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Our Summer with Captain Underpants (and Dog Man)

Back in the winter, I reluctantly agreed to rent Captain Underpants: The First Epic Movie from Red Box. I thought it would be lacking of substance, but I decided my kids could veg out as I got stuff done. Their hysterical laughter, however, beckoned me to watch with them. It was clever! Over the next few months, it became a Netflix staple. My husband downloaded the soundtrack and we all memorized the catchy songs (performed by an all-star line-up from Lil Yachty to Adam Lambert). Our kids were happy and we weren’t driven crazy!

Something even more magical happened this summer. They discovered the Captain Underpants series by Dav Pilkey. And they became OBSESSED! George and Harold had so many more adventures in the books with new villains like Sir Stinks-A-Lot and the Wicked Wedgie Woman. Every time we went to the library, we’d check out at least five different “novels.” When possible, we would take out two copies of the same title, one for my 6-year-old daughter to read aloud and one for my 4-year-old son to “follow” along and turn pages when instructed.

Every single day, multiple chapters were read. In every single room (yes, bathroom included) and at various moments. The living room would be covered in a tornado of toys and they’d stop playing to read. When they couldn’t decide where they wanted to go for a Camp Mommy field trip, we’d sit on the couch and read. It was a great equalizer, calming tantrums and ending sibling fights. At bedtime, my husband would read one chapter, I’d read another, and my daughter would keep reading more until they got too tired or the book was finished.

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Fostering a love for reading is one of the most important responsibilities that we have as parents. I’m lucky that my kids have always loved books, but I’m luckier that they fell in love with Dav Pilkey’s Captain Underpants series as well as his Dog Man series (more of a true graphic novel as each page contains comic strips with dialogue bubbles) on their own.

These books teach far more than I ever would have expected, both in terms of educational merit and life lessons.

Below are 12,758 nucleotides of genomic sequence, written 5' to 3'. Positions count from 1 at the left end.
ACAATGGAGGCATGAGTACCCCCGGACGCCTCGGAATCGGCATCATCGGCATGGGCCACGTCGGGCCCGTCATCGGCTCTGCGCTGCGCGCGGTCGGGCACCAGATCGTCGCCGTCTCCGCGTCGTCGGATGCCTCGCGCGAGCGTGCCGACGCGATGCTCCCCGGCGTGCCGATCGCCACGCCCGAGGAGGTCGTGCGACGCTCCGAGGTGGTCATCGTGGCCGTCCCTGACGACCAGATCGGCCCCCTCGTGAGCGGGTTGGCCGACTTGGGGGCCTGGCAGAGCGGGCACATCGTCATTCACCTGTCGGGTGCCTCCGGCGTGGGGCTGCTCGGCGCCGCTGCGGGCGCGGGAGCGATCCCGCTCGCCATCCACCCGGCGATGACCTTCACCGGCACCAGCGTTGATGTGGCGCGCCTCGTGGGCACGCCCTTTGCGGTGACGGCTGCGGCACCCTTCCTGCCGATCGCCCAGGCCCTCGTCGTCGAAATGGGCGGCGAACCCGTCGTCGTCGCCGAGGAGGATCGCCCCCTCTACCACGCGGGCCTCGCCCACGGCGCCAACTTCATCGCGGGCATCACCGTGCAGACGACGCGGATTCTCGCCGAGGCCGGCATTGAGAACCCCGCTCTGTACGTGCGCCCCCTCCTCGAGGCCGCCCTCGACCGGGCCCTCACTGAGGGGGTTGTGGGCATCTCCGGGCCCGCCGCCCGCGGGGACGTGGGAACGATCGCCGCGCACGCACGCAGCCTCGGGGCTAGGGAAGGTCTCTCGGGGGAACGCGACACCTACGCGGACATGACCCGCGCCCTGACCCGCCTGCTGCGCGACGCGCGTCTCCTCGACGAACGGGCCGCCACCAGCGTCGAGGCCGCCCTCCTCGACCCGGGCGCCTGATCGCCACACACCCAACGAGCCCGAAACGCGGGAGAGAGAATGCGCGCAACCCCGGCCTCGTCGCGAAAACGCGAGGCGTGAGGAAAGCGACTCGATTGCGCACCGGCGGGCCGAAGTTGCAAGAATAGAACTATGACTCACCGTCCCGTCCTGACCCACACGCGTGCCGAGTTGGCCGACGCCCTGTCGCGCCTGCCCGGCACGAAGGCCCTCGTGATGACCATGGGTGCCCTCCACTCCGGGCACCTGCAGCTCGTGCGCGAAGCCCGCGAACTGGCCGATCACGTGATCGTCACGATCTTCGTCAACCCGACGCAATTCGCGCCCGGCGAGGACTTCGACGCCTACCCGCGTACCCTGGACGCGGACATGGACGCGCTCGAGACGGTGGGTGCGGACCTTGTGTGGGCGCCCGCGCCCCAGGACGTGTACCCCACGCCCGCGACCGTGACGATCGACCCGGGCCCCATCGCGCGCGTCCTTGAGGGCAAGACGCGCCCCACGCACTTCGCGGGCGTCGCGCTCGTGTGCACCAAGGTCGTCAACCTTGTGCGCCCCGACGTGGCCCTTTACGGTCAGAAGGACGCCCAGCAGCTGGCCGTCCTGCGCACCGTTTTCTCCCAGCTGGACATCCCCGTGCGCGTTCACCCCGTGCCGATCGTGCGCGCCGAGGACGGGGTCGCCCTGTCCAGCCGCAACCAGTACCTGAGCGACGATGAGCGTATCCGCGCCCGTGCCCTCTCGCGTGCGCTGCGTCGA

1. A rich vocabulary:

While each book contains a range of sophisticated words, I quickly found “compromises, misdirection, detonate, supernova, converted, and nemesis” as I flipped back through the pages of Captain Underpants and the Revolting Revenge of the Radioactive Robo-Boxers. Although kids may not pause to ask what each word means, language exposure helps with literacy. (The alliteration of the titles, too! Be still, my English teacher heart!). 

2. Variety of humor:

From potty jokes to puns to slapstick pranks to sarcasm, kids don’t miss a beat. My son says, “I can’t stand it. It’s just too much.” It’s much easier for kids to process a joke that accompanies a picture and/or story line than it is for them to pick up on an exaggerated comment their parents make in passing.

3. The power of imagination:

Of course, parents encourage their kids to be creative, but George and Harold show kids how much more amazing life is when you let your brain dream up wild stories and pictures. There are even step by step directions on how to draw cartoons in Dog Man, so kids don’t feel pressured to be perfect artists. Life shouldn’t be boring and whenever it becomes that way, find some way to add some excitement! (I’m hoping my kids won’t actually punk their teachers and principal…). 

4. Teamwork, friendship, and kindness prevail:

There is some violence, both physical and verbal, in each book, but throughout each story, characters unite against the “villains” to cheer each other up, protect each other, and restore peace. The villains all seem to share a selfish desire for some sort of domination, which helps kids understand a valuable message of not wanting too much.

Dav Pilkey, thank you for your brilliant books this summer. I had worried about surviving each and every day staying home with my kids as I rounded out (pun intended!) the end of my pregnancy, but your characters came to the rescue! 

 What books saved your summer? 

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